There is, instead, a feeling of grievance towards Europe. It was neatly summed up by an immigrant from Guinea-Conakry living in Morocco, who accused France of stealing the continent's wealth and natural resources, saying: "Local development has stalled, while transcontinental companies have thrived. A bitter experience for more than six decades."

During his tour, Blinken was surprised at the scale of Chinese development projects in Africa. It was a realisation that US failure to invest in the continent left a vacuum for China to fill.

Nigeria, ECOWAS and the Sahel

Blinken's tour covered much of Nigeria. It is the most populous African country at 230 million and has the continent's biggest economy, with a gross domestic product of $450bn.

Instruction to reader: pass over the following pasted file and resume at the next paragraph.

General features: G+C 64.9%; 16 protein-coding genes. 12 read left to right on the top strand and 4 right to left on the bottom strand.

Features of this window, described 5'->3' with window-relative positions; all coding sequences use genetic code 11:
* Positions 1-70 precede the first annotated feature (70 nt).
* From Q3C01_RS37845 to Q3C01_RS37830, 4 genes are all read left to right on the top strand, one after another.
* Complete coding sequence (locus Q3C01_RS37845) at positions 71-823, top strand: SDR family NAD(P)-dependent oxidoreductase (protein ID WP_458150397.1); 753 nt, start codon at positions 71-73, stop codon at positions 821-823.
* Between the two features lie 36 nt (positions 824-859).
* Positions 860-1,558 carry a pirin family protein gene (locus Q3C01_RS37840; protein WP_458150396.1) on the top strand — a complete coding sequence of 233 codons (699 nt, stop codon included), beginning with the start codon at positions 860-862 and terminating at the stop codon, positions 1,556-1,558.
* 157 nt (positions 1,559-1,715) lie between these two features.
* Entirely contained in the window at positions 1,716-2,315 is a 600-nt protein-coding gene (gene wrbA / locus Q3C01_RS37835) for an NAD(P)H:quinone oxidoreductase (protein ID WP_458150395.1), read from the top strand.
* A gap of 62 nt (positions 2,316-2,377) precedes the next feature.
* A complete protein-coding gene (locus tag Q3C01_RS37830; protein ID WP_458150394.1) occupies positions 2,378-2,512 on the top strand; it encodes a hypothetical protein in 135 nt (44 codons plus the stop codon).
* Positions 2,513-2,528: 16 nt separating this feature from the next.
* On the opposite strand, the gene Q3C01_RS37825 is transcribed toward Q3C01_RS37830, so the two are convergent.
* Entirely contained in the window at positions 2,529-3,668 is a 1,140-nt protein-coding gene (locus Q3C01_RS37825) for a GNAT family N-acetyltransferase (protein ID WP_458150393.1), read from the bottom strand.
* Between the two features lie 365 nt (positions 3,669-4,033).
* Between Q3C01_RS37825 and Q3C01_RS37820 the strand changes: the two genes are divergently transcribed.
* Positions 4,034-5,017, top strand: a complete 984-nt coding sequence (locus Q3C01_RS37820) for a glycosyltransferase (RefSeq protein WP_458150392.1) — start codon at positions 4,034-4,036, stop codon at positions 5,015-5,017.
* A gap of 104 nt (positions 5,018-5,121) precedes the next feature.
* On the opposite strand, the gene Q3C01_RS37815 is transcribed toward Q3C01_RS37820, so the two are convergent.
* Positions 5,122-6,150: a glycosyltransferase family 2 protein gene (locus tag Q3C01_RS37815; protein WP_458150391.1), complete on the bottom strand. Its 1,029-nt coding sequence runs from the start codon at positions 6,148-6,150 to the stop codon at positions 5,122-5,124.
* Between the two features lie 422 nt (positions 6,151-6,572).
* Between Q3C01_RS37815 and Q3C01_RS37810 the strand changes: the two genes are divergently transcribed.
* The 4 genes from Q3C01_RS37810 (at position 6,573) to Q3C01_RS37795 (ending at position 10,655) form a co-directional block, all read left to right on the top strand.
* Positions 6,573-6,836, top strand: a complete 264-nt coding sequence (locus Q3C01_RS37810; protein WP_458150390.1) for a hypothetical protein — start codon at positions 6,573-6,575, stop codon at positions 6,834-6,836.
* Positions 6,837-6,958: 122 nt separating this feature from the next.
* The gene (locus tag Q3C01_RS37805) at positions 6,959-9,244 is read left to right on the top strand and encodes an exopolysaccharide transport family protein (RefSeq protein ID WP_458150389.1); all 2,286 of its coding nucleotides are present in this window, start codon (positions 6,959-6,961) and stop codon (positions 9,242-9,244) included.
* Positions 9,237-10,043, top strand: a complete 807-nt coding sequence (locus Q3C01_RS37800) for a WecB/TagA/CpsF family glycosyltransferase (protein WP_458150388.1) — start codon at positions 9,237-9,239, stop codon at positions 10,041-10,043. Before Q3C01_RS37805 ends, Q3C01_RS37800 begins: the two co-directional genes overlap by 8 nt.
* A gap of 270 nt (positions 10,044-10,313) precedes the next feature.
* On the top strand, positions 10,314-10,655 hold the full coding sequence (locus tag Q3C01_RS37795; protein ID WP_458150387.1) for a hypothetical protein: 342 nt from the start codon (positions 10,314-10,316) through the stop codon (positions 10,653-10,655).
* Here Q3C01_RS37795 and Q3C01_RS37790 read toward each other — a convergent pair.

Nigeria leads the Economic Community of West African States (ECOWAS), which includes 15 countries, four of which are located in the landlocked Sahel region and have faced a series of military coups, threats from extremist terrorist groups, and challenges from human trafficking, arms smuggling, drug trade, and transnational crimes. These countries are currently at the centre of focus competition between major neighbouring nations.

The US aims to enhance economic development and security in the Atlantic region. It wants to protect the Gulf of Guinea from any terrorist threats to prevent the kind of piracy undertaken by the Houthis in the Gulf of Aden and the Bab-el-Mandeb Strait. 

Nigeria has a strong military and shares borders with several Sahel countries, including Niger and Burkina Faso, which face security challenges, from extremist groups like Boko Haram in the north. At the same time, Nigeria overlooks the Atlantic Gulf of Guinea, where French naval forces have been stationed since 1990 to protect trade flows and ensure freedom of navigation.